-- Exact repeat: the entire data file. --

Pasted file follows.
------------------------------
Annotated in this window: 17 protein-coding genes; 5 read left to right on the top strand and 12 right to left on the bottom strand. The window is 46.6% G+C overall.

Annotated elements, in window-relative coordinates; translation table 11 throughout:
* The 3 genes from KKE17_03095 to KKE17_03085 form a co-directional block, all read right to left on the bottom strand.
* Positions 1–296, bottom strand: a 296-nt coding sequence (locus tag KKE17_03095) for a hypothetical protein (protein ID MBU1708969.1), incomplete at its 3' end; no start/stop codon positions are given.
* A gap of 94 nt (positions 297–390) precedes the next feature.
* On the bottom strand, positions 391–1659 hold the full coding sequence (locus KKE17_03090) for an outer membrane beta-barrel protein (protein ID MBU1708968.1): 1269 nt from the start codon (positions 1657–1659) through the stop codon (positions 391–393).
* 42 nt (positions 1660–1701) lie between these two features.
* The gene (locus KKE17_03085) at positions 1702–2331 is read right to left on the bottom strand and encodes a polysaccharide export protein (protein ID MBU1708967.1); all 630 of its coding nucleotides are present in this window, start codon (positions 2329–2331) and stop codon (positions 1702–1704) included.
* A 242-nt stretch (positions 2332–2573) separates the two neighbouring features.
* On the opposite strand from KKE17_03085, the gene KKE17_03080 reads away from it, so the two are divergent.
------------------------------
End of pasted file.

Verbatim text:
Annotated in this window: 17 protein-coding genes; 5 read left to right on the top strand and 12 right to left on the bottom strand. The window is 46.6% G+C overall.

Annotated elements, in window-relative coordinates; translation table 11 throughout:
* The 3 genes from KKE17_03095 to KKE17_03085 form a co-directional block, all read right to left on the bottom strand.
* Positions 1–296, bottom strand: a 296-nt coding sequence (locus tag KKE17_03095) for a hypothetical protein (protein ID MBU1708969.1), incomplete at its 3' end; no start/stop codon positions are given.
* A gap of 94 nt (positions 297–390) precedes the next feature.
* On the bottom strand, positions 391–1659 hold the full coding sequence (locus KKE17_03090) for an outer membrane beta-barrel protein (protein ID MBU1708968.1): 1269 nt from the start codon (positions 1657–1659) through the stop codon (positions 391–393).
* 42 nt (positions 1660–1701) lie between these two features.
* The gene (locus KKE17_03085) at positions 1702–2331 is read right to left on the bottom strand and encodes a polysaccharide export protein (protein ID MBU1708967.1); all 630 of its coding nucleotides are present in this window, start codon (positions 2329–2331) and stop codon (positions 1702–1704) included.
* A 242-nt stretch (positions 2332–2573) separates the two neighbouring features.
* On the opposite strand from KKE17_03085, the gene KKE17_03080 reads away from it, so the two are divergent.